3. Norming – Organization Phase
After the team has gotten to know each other through discussions and conflicts in the storming phase, and everyone is aware of the strengths and weaknesses of individual members, the team begins to develop common structures, work processes, rules, and values in the norming phase. Team members work on building trust and promoting cooperative behavior. Clear communication channels are established, task assignments are refined, and decision-making processes are defined. As a result, the team develops a sense of shared identity and belonging. These informal norms may vary depending on the team, but they help the team emerge stronger from this phase. The team’s performance will consistently increase during the norming phase.
4. Performing – Performance Phase
When the team reaches the performing phase, it is highly functional and operates at its full capacity. While in the forming phase, team members have to find their place in the team, they are distracted by conflicts in the storming phase, they learn to leverage their potential as a team in the norming phase. Based on this foundation, team members now work effectively together, focus on their tasks, and utilize their individual strengths to achieve common goals. They have found their role within the team and no longer need to focus on themselves or the group work but can fully dedicate themselves to their tasks. There is open and trusting communication, and the team is capable of successfully overcoming challenges or changes. This contributes to the team’s success, enabling them to achieve their set goals with outstanding performance.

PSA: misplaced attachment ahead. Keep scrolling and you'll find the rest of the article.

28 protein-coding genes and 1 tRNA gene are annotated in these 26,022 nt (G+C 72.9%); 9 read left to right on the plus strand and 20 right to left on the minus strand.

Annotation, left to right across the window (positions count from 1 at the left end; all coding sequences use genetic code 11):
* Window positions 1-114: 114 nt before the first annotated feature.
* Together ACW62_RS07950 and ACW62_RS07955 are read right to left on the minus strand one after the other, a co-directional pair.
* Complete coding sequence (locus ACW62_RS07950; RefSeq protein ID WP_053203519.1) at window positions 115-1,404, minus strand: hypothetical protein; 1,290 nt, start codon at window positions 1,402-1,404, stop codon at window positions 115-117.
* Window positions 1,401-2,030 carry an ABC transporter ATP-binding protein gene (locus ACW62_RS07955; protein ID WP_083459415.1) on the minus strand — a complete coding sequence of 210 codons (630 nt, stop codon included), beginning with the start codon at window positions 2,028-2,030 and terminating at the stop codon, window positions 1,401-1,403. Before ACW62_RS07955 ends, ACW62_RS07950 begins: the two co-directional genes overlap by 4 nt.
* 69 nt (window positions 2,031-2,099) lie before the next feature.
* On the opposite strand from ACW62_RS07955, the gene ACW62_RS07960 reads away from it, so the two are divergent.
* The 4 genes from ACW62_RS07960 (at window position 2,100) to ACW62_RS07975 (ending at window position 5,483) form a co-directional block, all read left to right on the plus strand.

5. Adjourning – Dissolution
This final phase of team development occurs when teams dissolve or when key members leave the group. This change in familiar team dynamics can lead team members to develop concerns and reservations as they are unsure about their future without the group. Particularly in a team with a strong sense of cohesion, a feeling of grief may also emerge. At the same time, team members also reflect on the group’s success.
The Role of the project manager in the different phases
The role of the project manager or team leader is of great importance during the various stages of team development. Especially at the beginning of team formation, there may be significant pressure that should be handled with composure and patience. Therefore, a good project leader creates optimal conditions to support the team in each phase of team building.
In this initial phase, the team comes together, and members get to know each other. The project manager can contribute by creating a positive work environment where the team can familiarize themselves. Since team members are often uncertain in this phase, clear structures are needed for an optimal flow in this first phase. Therefore, in this phase, a project manager should:
- Create clarity about the project’s goal and the expectations placed on the team.
- Clearly define individual roles within the team.
- Foster open and supportive communication.
- Provide opportunities for team members to express themselves and contribute their ideas.
- Support team members in establishing work norms and team rules.